Quail infested with eyeworm.

Assessing Eyeworm and Cecal Worm Infestations in Quail Throughout the Trans-Pecos Region of Texas

Rachel E. Bittner, Ryan S. Luna, Ryan O’Shaughnessy, and Dale Rollins

Throughout the Trans-Pecos quail populations are declining due to various anthropogenic influences, including habitat loss and fragmentation. Scaled quail (Callipepla squamata) are the second most abundant quail species in Texas; however, there is currently little information regarding the parasitic eyeworm (Oxyspirura petrowi) and cecal worm (Aulonocephalus pennula) prevalence within scaled quail, especially throughout the Trans-Pecos. Providing information concerning parasite prevalence in scaled quail in the Trans-Pecos may aid in determining the effect that parasites are having on scaled quail population declines throughout their current range.

To assess scaled quail for eyeworms and cecal worms, birds were collected using a combination of hunter donations, funnel trapping, and personal collection. Montezuma quail (Cyrtonyx montezumae) and Gambel’s quail (Callipepla gambelii) were opportunistically harvested for parasite assessment. Quail were collected from multiple ranches across the Trans-Pecos to ensure various precipitation levels are represented. Eyeworms and cecal worms were identified and collected using naked-eye and microscopic assessment. Precipitation gradients were assessed by comparing concentration of eyeworm and cecal worm prevalence to average precipitation where the birds were collected.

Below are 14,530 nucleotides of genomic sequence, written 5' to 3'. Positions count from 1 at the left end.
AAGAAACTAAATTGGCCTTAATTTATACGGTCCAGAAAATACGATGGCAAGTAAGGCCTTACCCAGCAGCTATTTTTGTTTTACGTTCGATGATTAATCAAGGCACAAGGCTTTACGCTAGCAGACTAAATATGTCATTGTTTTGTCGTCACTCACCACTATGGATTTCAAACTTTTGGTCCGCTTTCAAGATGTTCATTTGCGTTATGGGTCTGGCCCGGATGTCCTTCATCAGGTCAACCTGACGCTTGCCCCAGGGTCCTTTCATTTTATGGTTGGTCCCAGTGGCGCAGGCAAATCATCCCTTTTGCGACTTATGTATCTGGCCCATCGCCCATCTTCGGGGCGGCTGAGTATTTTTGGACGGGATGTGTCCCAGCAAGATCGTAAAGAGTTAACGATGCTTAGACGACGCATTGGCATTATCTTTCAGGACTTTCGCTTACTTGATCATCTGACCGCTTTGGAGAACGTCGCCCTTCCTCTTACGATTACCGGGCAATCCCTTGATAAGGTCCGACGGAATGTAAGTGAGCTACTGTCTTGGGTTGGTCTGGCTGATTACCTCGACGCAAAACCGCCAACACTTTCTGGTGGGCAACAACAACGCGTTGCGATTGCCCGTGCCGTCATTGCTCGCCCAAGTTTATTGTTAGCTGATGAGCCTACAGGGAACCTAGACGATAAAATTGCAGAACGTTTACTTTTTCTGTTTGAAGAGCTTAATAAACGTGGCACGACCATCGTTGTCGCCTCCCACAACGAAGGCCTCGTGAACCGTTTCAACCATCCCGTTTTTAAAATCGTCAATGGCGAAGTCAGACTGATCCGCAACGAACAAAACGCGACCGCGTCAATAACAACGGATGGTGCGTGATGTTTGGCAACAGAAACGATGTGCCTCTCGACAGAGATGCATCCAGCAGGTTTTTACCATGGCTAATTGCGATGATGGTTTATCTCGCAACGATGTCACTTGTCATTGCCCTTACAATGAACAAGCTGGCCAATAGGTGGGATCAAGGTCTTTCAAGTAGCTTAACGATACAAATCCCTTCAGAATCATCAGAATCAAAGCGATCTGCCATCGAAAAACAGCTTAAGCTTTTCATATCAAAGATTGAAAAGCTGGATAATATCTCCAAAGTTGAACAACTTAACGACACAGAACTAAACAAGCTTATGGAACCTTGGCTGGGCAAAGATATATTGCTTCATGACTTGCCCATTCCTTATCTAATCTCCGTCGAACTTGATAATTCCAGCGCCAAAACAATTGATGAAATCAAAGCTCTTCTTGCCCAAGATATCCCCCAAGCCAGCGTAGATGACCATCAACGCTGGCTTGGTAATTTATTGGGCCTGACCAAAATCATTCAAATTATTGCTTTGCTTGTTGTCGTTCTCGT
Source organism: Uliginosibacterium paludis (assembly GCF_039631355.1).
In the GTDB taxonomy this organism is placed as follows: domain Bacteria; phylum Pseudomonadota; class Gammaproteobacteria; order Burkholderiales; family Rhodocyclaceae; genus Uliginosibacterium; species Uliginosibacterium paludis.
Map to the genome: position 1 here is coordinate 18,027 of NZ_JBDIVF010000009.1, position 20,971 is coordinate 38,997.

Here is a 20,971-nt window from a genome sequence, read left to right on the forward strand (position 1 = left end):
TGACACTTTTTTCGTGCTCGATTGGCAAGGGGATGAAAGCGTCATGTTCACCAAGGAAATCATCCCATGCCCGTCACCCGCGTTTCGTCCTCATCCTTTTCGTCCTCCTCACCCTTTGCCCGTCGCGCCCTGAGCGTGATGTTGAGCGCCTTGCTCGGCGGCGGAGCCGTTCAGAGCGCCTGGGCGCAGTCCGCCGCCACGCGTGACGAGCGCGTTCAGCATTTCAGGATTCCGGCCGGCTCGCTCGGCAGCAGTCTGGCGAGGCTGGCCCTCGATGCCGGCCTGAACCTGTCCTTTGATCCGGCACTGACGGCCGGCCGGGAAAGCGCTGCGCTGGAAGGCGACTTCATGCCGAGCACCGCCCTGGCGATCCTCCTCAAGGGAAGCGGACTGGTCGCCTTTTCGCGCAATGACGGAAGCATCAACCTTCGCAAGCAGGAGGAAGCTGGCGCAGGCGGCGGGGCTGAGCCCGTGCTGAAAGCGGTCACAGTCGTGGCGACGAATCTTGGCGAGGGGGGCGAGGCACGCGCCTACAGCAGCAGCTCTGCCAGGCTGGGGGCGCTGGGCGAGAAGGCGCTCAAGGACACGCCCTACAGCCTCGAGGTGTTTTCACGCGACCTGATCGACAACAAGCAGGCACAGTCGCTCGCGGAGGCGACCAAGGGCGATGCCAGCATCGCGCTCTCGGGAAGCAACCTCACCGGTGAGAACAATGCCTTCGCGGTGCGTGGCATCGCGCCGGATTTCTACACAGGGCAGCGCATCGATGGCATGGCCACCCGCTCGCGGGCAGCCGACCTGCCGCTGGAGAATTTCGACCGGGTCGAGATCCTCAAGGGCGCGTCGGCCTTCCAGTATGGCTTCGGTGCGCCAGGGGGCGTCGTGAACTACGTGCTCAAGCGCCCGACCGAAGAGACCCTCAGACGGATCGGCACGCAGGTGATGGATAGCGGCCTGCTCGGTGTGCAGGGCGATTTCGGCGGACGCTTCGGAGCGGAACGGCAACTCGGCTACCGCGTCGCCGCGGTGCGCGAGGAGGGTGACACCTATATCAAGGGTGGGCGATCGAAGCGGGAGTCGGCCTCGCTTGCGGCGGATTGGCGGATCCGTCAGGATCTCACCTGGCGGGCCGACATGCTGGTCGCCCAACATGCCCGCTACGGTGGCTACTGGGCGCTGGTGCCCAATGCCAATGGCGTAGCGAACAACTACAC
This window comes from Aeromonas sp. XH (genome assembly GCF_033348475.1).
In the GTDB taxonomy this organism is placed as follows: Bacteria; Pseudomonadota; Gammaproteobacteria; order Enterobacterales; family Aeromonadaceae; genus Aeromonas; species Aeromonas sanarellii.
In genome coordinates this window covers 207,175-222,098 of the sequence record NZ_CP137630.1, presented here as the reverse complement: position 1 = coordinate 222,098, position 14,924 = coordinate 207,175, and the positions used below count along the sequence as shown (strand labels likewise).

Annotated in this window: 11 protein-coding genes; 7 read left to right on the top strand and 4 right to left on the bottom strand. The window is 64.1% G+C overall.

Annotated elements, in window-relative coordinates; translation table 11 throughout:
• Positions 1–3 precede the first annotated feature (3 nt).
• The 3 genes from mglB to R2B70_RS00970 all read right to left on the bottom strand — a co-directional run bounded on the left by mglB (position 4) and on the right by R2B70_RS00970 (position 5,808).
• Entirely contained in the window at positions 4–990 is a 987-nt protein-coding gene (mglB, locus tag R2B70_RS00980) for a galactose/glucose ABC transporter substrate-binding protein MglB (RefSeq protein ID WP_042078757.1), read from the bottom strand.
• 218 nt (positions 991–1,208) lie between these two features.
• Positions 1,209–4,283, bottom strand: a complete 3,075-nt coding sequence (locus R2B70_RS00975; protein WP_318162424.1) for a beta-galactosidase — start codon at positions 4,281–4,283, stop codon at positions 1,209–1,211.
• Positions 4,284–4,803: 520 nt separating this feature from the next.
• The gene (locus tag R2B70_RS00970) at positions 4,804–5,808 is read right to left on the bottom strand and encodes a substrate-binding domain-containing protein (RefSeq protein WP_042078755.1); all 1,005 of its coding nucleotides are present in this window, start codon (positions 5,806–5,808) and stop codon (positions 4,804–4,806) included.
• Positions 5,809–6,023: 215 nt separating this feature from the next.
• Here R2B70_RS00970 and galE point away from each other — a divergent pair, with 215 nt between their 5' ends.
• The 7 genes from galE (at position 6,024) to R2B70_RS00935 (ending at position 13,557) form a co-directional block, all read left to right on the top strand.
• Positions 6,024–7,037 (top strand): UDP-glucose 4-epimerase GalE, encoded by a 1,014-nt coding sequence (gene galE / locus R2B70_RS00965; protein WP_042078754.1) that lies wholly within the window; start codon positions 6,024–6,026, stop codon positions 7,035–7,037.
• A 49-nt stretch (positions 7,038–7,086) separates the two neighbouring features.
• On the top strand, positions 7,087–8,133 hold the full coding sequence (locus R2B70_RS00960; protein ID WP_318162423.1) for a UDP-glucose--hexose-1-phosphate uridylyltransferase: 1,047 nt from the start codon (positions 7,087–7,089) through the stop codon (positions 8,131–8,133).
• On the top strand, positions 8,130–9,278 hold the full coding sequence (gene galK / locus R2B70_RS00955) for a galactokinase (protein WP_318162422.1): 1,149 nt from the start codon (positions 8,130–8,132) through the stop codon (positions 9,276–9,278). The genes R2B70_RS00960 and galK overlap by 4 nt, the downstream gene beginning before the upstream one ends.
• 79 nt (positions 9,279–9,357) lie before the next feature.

To assess supplemental feeding sites for quail density and parasite loads, seeds, insects, and supplemental feed were identified from crops, and the percentage of supplemental feed in the scaled quail diet is currently being analyzed. Investigating parasite prevalence, abundance, and intensity and their relationship with Trans-Pecos precipitation and food sources is an important step in evaluating how these parasites may be impacting Trans-Pecos quails.

Funding source: Park Cities Quail Coalition.